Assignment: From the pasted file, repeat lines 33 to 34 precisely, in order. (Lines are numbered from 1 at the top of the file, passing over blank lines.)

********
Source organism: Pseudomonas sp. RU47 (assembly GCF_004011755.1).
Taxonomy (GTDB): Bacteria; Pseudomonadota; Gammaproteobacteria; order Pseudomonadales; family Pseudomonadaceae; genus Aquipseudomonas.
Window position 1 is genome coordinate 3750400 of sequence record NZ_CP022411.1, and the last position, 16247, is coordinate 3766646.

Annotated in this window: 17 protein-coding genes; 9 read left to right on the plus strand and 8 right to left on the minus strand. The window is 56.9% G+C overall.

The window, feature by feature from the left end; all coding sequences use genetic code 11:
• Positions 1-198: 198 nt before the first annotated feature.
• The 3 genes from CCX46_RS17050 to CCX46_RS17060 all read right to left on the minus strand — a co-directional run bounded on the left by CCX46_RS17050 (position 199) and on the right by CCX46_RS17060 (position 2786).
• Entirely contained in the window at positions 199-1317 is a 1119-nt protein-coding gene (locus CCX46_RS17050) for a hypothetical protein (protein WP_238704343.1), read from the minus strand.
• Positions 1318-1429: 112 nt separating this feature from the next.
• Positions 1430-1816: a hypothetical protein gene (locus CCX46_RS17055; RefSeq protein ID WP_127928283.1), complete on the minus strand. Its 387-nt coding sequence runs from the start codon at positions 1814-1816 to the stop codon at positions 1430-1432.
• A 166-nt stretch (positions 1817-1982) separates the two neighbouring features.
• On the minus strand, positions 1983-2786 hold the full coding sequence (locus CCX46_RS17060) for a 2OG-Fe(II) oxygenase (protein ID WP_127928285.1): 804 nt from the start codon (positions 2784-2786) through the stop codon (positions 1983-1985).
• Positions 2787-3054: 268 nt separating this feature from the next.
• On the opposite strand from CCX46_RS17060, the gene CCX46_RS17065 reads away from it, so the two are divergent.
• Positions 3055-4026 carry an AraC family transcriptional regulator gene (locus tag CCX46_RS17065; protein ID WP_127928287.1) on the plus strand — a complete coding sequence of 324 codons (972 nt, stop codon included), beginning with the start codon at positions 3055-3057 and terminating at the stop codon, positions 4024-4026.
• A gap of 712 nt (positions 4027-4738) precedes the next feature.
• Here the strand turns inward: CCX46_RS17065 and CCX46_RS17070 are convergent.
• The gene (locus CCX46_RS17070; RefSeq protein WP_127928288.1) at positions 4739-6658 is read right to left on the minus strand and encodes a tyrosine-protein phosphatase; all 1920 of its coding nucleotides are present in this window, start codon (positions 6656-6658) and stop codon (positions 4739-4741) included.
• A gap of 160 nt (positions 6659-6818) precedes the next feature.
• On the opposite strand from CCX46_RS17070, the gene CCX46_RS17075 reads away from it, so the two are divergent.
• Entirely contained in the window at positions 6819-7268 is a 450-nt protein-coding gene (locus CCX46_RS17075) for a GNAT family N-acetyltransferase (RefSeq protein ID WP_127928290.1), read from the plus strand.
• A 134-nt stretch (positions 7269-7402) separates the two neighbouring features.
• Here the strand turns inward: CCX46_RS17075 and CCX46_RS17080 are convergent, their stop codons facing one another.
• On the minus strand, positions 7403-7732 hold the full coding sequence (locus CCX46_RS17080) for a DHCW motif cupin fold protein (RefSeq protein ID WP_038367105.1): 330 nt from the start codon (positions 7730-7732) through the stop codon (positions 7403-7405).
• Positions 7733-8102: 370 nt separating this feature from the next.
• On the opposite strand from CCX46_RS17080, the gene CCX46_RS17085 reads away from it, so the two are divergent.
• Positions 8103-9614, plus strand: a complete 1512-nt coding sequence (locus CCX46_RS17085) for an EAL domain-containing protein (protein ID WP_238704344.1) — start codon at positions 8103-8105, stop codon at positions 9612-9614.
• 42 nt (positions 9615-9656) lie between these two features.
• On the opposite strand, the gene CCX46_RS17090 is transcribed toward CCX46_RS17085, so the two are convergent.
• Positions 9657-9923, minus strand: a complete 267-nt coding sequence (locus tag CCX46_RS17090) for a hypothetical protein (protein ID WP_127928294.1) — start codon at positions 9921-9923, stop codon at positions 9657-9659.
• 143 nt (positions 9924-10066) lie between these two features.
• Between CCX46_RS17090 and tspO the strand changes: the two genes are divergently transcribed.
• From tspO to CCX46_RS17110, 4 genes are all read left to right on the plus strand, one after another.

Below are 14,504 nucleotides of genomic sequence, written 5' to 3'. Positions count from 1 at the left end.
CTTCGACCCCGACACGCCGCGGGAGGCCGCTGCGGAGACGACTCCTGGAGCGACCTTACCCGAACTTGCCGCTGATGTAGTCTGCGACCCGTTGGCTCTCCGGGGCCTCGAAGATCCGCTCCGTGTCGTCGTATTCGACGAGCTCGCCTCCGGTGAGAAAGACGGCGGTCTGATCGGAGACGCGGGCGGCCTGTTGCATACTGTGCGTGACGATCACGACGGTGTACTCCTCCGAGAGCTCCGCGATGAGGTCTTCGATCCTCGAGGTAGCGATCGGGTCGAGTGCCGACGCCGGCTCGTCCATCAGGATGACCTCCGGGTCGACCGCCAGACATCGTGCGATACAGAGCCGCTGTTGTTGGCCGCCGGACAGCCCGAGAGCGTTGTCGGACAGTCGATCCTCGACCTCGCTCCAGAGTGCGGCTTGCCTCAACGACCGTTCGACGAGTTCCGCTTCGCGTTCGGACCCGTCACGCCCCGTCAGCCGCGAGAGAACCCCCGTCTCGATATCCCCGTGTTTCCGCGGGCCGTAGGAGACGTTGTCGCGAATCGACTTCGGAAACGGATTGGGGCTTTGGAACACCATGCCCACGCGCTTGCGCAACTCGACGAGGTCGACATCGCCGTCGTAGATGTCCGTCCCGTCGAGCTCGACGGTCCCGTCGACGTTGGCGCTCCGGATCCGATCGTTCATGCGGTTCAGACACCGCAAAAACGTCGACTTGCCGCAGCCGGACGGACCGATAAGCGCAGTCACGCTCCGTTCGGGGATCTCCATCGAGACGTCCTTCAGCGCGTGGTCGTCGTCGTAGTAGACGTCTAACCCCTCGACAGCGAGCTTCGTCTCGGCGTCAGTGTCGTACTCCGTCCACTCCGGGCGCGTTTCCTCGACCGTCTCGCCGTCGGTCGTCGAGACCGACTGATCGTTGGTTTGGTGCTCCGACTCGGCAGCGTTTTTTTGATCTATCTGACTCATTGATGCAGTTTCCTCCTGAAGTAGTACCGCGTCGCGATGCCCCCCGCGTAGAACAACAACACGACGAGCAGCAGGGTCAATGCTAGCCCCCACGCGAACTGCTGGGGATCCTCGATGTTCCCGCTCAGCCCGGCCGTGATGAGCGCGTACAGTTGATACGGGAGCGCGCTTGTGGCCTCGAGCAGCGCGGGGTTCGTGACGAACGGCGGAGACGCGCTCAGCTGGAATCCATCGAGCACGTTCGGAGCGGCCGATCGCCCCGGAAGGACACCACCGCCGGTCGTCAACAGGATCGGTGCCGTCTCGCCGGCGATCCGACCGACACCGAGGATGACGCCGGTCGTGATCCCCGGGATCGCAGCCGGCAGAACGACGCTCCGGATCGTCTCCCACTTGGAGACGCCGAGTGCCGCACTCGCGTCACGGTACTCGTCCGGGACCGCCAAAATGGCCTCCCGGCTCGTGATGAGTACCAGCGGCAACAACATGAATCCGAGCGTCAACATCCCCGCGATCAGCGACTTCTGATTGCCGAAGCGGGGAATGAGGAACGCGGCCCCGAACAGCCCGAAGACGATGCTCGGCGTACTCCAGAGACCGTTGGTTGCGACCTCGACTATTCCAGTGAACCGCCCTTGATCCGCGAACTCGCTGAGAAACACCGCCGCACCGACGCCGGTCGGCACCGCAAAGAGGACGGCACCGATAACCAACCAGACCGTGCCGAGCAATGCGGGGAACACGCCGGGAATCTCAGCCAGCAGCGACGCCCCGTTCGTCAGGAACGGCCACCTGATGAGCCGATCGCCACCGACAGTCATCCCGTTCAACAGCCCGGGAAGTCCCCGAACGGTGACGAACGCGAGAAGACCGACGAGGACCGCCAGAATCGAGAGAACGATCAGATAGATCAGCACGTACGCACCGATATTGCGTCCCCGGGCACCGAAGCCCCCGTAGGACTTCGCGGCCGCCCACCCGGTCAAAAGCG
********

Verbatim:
• From tspO to CCX46_RS17110, 4 genes are all read left to right on the plus strand, one after another.

Below are 14,504 nucleotides of genomic sequence, written 5' to 3'. Positions count from 1 at the left end.